What is sometimes referred to as the ‘disneyfication of culture’ can be seen in its clearest form in Europe. Here, it means a market-driven heritage industry. Anyone travelling through Western Europe now will find virtually identical malls and gallerias, displaying the same logos and brand-names. The main distinguishing feature comes from the selling of the past: the medieval cathedral, the riverside, the royal palace and the city walls. The historical remains are embalmed, and sold in the form of T-shirts, embossed mugs and ash-trays. Quaint shops of the pedestrianized ‘Old Quarter’ will offer a local delicacy like paté or a speciality alcohol like Orvieto or Schnapps. Cultural variations have been enclosed and frozen in antique marketable clichés – French preoccupation with haute cuisine, Spanish celebration of the bullfight or Italian passion and grand opera.
Is this the fate of the great civilisations of the world? Are the real cultural differences that remain only signs of the degree of integration into the global market, which will eventually find their way into the sacrosanct museums of mass tourism?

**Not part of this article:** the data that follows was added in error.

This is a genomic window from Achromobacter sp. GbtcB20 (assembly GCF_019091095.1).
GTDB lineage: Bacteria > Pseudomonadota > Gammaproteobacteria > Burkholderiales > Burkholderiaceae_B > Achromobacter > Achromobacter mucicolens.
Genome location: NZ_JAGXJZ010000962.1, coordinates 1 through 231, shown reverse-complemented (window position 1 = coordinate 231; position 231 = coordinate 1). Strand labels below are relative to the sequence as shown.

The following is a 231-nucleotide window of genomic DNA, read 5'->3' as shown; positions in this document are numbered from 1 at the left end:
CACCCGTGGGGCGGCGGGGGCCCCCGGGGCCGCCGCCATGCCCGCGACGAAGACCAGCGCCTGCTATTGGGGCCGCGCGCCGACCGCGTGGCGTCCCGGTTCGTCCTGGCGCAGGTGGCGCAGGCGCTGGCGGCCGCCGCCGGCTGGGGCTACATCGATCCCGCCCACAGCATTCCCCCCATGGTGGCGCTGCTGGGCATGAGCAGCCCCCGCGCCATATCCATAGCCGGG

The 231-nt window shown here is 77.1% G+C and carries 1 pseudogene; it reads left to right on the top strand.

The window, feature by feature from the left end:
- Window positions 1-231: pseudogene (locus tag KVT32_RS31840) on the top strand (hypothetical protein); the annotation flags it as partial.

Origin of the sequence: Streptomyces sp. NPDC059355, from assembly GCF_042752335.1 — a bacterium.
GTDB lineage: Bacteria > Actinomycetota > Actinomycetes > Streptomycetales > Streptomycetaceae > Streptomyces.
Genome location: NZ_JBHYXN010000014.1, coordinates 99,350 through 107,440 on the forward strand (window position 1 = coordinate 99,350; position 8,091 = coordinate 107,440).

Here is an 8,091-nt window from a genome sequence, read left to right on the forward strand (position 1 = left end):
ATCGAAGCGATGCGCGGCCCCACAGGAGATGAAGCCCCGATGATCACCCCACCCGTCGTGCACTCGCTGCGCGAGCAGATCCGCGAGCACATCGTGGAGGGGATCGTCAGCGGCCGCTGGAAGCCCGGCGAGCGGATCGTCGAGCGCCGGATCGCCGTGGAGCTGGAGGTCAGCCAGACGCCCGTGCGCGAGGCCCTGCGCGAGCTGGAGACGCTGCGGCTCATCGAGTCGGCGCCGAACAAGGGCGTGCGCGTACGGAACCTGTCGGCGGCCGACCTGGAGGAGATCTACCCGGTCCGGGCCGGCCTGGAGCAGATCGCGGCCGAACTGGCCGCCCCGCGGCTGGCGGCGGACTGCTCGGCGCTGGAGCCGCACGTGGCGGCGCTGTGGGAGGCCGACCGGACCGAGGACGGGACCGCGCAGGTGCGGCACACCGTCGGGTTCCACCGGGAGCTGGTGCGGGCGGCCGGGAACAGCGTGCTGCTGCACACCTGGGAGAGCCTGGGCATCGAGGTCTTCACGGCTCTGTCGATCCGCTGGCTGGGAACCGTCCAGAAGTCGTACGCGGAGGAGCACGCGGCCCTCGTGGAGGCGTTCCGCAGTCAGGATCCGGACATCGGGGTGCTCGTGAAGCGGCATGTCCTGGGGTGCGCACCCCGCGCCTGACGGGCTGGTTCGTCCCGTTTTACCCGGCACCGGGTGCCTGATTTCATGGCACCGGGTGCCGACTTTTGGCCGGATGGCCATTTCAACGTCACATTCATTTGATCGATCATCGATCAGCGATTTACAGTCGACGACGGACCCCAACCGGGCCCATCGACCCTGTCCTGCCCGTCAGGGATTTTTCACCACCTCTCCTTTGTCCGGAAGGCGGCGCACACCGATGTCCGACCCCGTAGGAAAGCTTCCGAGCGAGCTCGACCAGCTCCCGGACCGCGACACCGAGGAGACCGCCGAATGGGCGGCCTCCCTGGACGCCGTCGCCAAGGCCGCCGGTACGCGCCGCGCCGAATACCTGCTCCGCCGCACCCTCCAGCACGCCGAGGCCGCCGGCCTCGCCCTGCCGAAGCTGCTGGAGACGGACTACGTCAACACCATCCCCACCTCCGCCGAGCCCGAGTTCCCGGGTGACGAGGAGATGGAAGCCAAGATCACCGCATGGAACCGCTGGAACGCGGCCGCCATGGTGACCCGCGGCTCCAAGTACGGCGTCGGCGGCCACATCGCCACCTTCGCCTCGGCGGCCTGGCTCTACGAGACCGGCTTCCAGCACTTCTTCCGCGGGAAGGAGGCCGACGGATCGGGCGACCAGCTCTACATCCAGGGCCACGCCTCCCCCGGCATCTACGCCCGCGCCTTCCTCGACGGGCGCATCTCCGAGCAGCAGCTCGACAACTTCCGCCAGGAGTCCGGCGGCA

It is perhaps too early to say. The market does not simply obliterate all earlier traditions. It is opportunistic. It will enhance and concentrate those features of a society which turn a profit or change them in such a way that they will make money. At the most basic level, everywhere in the world local homely things, familiar artefacts and goods, become archaic and shameful when set against the sophisticated results of mass production. Baskets of bamboo and grass give way to bright-red plastic buckets; plates and cups made of leaves are ousted by metal and glass; neem-twigs for teeth-cleaning are replaced by Colgate; soapberries yield to Lux and the fruits and nuts of the jungle are supplanted by Cadbury or Nestlé.
But even superficial assaults on traditional customs do not always have their own way. The resistance to McDonald’s in India is by now an old story. The enormous investment in finding a palatable veg-burger has not replaced traditional Indian snacks or re-shaped Indian tastes. In 1995, the KFC outlet in Bangalore was destroyed by demonstrators who objected to such attempts.
Imported cultural activities associated with entertainment and enjoyment do have a deeper effect. Aimed specifically at the young, they soften up a new generation so that it will learn a new set of human purposes. A universal Western iconography of affluence and luxury eats into the consciousness of the peoples of the world; not altering identity, but opening up the psyche in such a way as to make acceptable, not only the sweets, but also the asperities of a capitalism become cosmos.